We come from different countries, sometimes with tensions between those countries. We hold to different religions, sometimes with great divergences there on what we believe about God and about the meaning of life. But all of us in this room share at least one thing in common. We did not spring into existence out of nothing, but each one of us can trace his or her origins back to a man and a woman, a mother and a father.
We recognize that marriage and family is a matter of public importance, not just of our various theological and ecclesial distinctive communities, since marriage is embedded in the creation order and is the means of human flourishing, not just the arena of individual human desires and appetites. We recognize that marriage, and the sexual difference on which it is built, is grounded in a natural order bearing rights and responsibilities that was not crafted by any human state, and cannot thus be redefined by any human state.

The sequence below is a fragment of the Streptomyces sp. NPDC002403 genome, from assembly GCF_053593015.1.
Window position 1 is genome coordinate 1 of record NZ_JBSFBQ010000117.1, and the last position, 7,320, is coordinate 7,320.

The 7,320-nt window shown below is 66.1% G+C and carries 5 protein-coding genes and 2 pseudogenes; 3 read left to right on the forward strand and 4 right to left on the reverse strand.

Moore went on to explain that in “the wake of the disappointment sexual libertarianism brings, there must be a new word about more permanent things, such as the joy of marriage as a permanent, conjugal, one-flesh reality between a man and woman.” He concluded that “we will not capitulate on these issues because we cannot.”
Rick Warren, the famous pastor of Saddleback Church, urged the audience to bear witness to the truth: “A lie doesn’t become a truth and wrong doesn’t become right and evil doesn’t become good just because it’s popular. Truth is truth.” Indeed, promoting truth is the only way to be perennially relevant: “No revolution will last, including the sexual revolution…every lie eventually crumbles under its own deception.”